GOP's "damaged-goods" primary: Why Christie and Walker are staring each other down

Two former rising stars now fight over whose 2016 candidacy is less tarred by self-inflicted wounds

Published February 24, 2014 4:30PM (EST)

Scott Walker, Chris Christie                              (AP/Jacquelyn Martin/Carlo Allegri/photo collage by Salon)
Scott Walker, Chris Christie (AP/Jacquelyn Martin/Carlo Allegri/photo collage by Salon)

You’ve got to hand it to Wisconsin Gov. Scott Walker: He’s enduring his current political troubles defiantly, even going on the offensive this weekend by tweaking New Jersey’s embattled Gov. Chris Christie over Bridgegate. Christie’s troubles are “just beginning,” Walker slyly told reporters at a Republican Governors Association event this weekend, while his own, he claims, are behind him. “A Democrat district attorney looked at it and he’s done. It’s done.” Christie, by contrast, has “ the legislature which is not on his side politically, and they’ll probably drag it out for some time.”

In other words: Scott Walker to big GOP establishment donors: “I’m your guy!”

Typically, though, Walker took his claims a little too far: While one investigation into campaign law violations is closed – after six Walker aides and associates were convicted – another is ongoing. And Walker made a big mistake when he tried to feed his “it’s old news” line about his troubles to Fox News’ Chris Wallace. Wallace shot back: “Because of this dump of 25,000 documents, it’s new news to a lot of the people in the state and it’s been big news in local papers in Wisconsin.” (It was actually 27,000 documents, and they showed, among other things, that Walker’s aides set up a secret email system so campaign workers and Walker’s county employees could coordinate their work.)

Then Wallace set to grilling Walker about details, but it turns out Walker doesn’t do details:

WALLACE: In one email that was released this week, your then chief of staff Thomas Nardelli, let’s put this up on the screen, writes campaign and county workers that you wanted to hold daily conference calls, “to review events of the day or of a previous or future day so we can better coordinate sound timely responses,” and in another e-mail county administrative director Cynthia Archer suggests that colleagues should use a private e-mail account. “I use this private account quite a bit to communicate with SKW,” that’s you, “and Nardelli, the former chief of staff.” Question: if county workers were doing nothing wrong, why should they be using a private e-mail account?

WALKER: Well, but that’s exactly to my point. You had a Democratic district attorney spend almost three years looking at every single one of those communications, interviewing people, talking to people and closed the case.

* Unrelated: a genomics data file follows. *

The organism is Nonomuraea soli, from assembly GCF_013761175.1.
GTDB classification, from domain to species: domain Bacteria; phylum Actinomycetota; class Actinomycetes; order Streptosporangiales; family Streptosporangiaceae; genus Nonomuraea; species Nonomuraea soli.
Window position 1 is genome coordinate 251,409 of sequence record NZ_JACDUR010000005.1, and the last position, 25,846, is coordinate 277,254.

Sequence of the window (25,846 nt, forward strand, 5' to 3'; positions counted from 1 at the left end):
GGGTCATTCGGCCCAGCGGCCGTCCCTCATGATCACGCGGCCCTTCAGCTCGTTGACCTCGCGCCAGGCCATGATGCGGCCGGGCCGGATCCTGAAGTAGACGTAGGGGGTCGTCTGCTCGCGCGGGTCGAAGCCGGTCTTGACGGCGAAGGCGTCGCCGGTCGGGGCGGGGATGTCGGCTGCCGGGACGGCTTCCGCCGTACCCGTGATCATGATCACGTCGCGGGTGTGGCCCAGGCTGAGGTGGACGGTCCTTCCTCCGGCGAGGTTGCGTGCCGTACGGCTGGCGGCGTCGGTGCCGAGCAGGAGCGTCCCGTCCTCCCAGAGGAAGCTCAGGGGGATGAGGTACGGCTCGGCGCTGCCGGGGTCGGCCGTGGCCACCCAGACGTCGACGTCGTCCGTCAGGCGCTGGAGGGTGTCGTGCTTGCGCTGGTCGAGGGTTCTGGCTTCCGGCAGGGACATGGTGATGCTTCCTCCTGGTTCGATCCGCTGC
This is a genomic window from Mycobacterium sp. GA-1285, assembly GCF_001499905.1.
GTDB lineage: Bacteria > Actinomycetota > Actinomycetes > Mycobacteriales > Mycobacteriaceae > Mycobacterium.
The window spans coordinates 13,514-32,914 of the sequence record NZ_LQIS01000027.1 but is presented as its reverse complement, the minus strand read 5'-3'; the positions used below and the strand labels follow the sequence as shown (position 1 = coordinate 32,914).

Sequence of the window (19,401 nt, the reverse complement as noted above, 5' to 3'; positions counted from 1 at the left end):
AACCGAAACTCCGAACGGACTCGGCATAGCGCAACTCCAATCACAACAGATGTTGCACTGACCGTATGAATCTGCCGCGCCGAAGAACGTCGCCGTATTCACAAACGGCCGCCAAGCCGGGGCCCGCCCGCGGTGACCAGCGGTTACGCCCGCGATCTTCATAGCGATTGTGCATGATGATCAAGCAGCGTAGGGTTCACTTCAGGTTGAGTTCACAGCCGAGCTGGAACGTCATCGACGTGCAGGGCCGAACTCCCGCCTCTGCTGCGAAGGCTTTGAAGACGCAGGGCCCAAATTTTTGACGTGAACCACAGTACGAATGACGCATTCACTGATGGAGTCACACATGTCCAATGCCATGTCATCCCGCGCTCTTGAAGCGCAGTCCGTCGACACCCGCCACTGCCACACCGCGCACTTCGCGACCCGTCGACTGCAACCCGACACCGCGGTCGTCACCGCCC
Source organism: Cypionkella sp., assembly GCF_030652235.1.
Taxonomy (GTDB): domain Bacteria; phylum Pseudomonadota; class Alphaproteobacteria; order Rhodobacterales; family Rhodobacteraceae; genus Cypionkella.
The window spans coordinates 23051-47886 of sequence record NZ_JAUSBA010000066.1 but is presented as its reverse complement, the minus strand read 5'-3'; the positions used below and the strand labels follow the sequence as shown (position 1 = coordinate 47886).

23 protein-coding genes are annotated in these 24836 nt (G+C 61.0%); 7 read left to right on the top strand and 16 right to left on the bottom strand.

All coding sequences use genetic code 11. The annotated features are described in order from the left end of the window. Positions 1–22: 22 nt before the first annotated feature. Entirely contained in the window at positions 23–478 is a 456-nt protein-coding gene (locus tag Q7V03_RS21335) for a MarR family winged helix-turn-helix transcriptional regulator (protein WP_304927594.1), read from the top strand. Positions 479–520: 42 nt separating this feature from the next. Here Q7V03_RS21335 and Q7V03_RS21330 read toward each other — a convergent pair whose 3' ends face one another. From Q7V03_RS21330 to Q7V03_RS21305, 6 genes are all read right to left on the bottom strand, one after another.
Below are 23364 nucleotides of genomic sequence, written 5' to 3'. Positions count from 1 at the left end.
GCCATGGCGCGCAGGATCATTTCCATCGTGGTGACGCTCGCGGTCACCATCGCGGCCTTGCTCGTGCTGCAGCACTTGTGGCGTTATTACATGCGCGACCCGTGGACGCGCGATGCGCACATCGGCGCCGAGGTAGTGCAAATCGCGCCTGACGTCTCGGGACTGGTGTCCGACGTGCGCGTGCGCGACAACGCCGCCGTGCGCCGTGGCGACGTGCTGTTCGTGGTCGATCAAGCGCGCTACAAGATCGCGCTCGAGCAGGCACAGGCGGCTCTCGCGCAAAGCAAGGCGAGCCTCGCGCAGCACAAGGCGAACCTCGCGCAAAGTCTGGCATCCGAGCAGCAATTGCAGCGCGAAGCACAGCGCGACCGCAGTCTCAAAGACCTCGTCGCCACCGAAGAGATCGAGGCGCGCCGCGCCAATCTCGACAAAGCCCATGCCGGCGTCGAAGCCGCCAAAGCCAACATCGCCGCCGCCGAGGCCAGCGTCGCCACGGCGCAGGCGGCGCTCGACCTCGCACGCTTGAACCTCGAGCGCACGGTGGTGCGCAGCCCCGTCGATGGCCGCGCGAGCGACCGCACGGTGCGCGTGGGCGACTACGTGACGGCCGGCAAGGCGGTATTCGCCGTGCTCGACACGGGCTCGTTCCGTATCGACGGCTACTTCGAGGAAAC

WALLACE: Did you have your own private e-mail account?

WALKER: It’s one of those where I point out district attorney has reviewed every single one of these issues.

WALLACE: But sir, you’re not answering my question.

WALKER: No, because I’m not going to get into 27,000 different pieces of information.

Maybe Walker can be forgiven for thinking his deflection would be accepted in the friendly confines of Fox, but his dodges were so artless they offended Wallace. Beltway pundits may have declared Walker’s troubles a “snooze,” but Chris Wallace wasn’t snoozing on Sunday.

Still, Walker had a better weekend than his 2016 rival Chris Christie. Although the New Jersey governor has ignored the suggestion that he step down as chair of the Republican Governors Association until his bridge troubles are resolved, he kept an unusually low profile as the nation’s governors gathered in Washington this weekend. He only appeared at a couple of official events, seeming “uncharacteristically quite and reserved,” according to Time magazine, and he ditched the media the whole weekend, as he has since his two-hour pity party/press conference over a month ago.

Christie didn’t attend either Sunday night’s White House dinner or Monday’s meeting with the president. Louisiana Gov. Bobby Jindal was slated to lead the Republican delegation visiting Obama as well as the closing press conference. Jindal's own 2016 hopes have been dashed by his unpopularity in Louisiana, but maybe that's a sign of Bobbymentum.

So far I’d have to say that Walker is surviving his scandal with more aplomb than Christie, but it’s not over. That other John Doe investigation, into whether Walker’s recall campaign illegally coordinated with outside right-wing groups that flooded the state with money, continues. Reporters and Democratic operatives continue to delve into those 27,000 documents released last week. Walker is brazenly asserting that voters have no right to know more about his staff’s secret email system or other oddities in the new emails, including the racism of his top aides. He seems to think that “unindicted” is the same as “unscathed.” But most people have higher standards than that for their governor and their president.

When even Fox News doesn’t accept that Walker’s troubles are “old news,” that’s bad news for Scott Walker 2016.

By Joan Walsh